Interview With: Kimberly Bares
President, PLACE Consulting
Nonprofit organizations are, by nature, heavily dependent on their Executive Directors, so when an ED resigns or has to be let go, the Board of Directors is often overwhelmed with the looming candidate search that is suddenly before them. In fact, many organizations come to a screeching halt because the Board doesn’t know how to function without an Executive Director.
But it doesn’t have to be that way. This month, we interviewed Kimberly Bares, President of PLACE Consulting, who has previously filled the role of Interim Director.
BBIG: How did you first become an interim Executive Director?
KB: I began in 2011 after announcing that I was stepping down from my position as Executive Director of a local non-profit business association. I was leaving to do consulting full-time and was approached by a Chamber of Commerce that had experienced a sudden departure and needed a person at the helm immediately.
BBIG: What was the biggest lesson you learned in that role?
KB: I learned how important and valuable interim work can be, and how it can contribute to creating a healthier organization for greater impact. In the role of interim, I can assess and address operational, governance, financial, cultural and structural issues that might be preventing an organization from realizing its full potential. An Interim also provides immediate leadership and a bridge between the Board and staff for communication, which often fails during a transition.
BBIG: How important is having an interim ED during transition of leadership?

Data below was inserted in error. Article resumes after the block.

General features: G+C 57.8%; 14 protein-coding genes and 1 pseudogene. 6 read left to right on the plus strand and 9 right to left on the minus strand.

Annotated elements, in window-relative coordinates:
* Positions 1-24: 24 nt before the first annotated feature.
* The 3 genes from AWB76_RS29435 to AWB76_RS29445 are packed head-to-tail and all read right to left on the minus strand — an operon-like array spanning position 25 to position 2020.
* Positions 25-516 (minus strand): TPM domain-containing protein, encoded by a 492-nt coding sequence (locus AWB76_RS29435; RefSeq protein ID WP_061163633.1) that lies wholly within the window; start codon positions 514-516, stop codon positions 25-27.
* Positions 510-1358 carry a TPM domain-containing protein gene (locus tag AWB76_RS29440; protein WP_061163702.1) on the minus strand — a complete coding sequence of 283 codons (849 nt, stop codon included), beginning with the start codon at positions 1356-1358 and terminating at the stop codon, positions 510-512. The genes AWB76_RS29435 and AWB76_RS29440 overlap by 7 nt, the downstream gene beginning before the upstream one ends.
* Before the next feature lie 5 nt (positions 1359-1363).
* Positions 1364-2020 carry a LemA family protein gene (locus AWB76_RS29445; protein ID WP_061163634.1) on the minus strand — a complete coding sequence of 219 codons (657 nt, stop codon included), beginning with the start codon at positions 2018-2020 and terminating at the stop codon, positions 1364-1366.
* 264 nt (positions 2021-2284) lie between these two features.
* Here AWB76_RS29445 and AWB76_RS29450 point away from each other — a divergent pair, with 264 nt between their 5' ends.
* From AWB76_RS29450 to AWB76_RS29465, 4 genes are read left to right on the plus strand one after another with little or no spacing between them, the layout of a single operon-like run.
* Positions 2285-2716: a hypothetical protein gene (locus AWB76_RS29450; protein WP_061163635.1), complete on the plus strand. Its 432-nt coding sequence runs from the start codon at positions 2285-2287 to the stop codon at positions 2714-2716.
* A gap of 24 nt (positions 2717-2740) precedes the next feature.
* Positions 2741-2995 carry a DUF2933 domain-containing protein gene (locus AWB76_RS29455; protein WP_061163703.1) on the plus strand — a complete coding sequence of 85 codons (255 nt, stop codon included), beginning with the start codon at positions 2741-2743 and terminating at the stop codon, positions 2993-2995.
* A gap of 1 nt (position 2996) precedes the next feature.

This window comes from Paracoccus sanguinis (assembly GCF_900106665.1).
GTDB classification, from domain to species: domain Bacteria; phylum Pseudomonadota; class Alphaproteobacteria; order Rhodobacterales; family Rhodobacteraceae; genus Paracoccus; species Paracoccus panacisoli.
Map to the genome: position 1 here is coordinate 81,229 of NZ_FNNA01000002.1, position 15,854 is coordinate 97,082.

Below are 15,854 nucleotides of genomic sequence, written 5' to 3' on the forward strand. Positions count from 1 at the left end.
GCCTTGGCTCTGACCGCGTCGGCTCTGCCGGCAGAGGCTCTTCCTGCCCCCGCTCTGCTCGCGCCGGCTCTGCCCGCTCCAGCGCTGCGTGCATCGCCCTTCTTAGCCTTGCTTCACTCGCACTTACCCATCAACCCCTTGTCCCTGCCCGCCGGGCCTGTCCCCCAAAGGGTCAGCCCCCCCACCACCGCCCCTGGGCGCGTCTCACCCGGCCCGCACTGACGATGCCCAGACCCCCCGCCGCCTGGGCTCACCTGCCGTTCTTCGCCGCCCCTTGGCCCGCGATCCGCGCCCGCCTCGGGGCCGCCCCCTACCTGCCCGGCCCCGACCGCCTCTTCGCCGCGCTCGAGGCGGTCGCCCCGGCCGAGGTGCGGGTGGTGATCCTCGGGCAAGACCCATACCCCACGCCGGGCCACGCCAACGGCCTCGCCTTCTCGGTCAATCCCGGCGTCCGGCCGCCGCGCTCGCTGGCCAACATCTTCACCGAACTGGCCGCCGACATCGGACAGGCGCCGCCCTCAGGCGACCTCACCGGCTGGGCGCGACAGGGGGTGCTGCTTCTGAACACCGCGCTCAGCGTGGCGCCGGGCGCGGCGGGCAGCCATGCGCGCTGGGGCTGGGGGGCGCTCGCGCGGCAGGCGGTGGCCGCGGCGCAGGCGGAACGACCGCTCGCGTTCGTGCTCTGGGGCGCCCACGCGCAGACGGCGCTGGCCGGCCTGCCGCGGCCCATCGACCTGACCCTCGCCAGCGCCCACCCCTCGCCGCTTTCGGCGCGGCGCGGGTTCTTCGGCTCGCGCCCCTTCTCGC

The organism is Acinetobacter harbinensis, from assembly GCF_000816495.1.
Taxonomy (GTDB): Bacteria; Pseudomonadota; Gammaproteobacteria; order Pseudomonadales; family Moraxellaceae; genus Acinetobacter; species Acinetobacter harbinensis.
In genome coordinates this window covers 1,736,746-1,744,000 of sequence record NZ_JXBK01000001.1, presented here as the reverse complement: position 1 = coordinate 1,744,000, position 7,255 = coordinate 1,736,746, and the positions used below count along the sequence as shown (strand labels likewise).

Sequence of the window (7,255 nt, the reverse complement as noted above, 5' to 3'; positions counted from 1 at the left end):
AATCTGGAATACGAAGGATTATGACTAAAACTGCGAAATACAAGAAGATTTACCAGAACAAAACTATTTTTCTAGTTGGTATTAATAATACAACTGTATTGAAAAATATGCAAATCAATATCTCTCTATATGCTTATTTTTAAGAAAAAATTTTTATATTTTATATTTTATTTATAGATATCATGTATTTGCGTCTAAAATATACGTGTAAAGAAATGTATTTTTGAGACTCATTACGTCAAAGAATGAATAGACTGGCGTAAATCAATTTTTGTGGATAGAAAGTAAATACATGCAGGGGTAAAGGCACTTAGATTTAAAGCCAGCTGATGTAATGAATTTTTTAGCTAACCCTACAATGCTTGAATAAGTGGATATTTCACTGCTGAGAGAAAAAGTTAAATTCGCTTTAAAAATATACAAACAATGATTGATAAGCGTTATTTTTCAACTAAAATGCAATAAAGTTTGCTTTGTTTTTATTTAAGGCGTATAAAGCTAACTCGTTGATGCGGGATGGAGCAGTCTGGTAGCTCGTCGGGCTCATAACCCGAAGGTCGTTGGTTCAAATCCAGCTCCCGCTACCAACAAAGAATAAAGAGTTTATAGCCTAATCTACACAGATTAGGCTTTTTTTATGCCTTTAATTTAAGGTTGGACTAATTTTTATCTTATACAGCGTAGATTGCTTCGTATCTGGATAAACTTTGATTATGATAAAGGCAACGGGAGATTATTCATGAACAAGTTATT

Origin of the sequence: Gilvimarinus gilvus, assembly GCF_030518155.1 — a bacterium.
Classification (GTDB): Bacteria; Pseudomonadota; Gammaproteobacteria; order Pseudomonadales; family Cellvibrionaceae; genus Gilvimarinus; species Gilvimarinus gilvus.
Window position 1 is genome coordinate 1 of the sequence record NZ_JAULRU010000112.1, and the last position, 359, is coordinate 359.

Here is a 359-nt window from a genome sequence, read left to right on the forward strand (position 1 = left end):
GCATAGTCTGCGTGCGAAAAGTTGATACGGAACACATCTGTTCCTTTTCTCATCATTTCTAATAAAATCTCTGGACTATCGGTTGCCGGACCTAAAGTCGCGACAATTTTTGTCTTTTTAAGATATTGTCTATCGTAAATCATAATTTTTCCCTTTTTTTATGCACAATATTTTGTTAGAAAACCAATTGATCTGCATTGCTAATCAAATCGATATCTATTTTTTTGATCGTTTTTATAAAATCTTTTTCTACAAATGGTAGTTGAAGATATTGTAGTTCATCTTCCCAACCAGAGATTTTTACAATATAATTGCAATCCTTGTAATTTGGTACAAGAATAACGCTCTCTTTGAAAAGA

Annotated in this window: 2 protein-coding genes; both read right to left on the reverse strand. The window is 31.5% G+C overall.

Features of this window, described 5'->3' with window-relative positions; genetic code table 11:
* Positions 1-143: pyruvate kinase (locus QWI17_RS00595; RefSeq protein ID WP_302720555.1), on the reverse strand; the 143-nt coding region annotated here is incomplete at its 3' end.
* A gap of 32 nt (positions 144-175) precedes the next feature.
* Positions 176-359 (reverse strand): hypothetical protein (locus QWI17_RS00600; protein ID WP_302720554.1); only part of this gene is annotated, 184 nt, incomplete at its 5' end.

KB: For some organizations, it’s the key to changing its trajectory from struggling to successful. For others, it’s a means of retaining continuity in operations and an opportunity to improve different facets of their work. For all organizations, it can be beneficial.
BBIG: What do you see is the biggest benefit of using an interim Director between Executive Directors?
KB: An Interim Executive Director has the freedom and security to be able to ask tough questions and raise questions that can be uncomfortable without the fear of losing their job, because they are interim and will not be jeopardizing their job security. For an Interim ED to be successful, there must be agreement that the Interim will not be seeking the permanent ED position and that the Interim’s role is to solve problems and improve the organization.
BBIG: What is your favorite part about serving as an interim Director?
KB: I love getting to know a new community, learning about innovative programs and meeting committed and passionate Board and staff members. It’s very rewarding to me to use what I’ve learned in the last 20 years as an Executive Director to help organizations increase their impact and effectiveness to enable them to do great things.
BBIG: What is the most common misconception about having in interim Director?
KB: I think people underestimate the amount of time and energy it can take to successfully recruit a qualified Executive Director, so they don’t think an Interim ED is crucial. They fail to realize that a search can take three months or more. During that time, programs, funding and morale can suffer tremendously. People also think an Interim ED is expensive; they don’t realize the cost of a leadership vacuum.
BBIG: Is there anything else that you think would be useful for nonprofits to know during times of transition?
KB: Have a transition plan and communicate it to your partners, staff, elected officials, funders and the community. If that plan or timeline changes, communicate that, too! Identify what areas of the organization’s work are critical and what areas can be put on hold, as you won’t be able to do everything during a transition that you were doing before. Use the transition time to reflect on what you want to see in your next leader, and be prepared to support her/him as s/he grows in the position. Transitions can be scary, but they can also be a time of transformative learning and growth. Take advantage of it!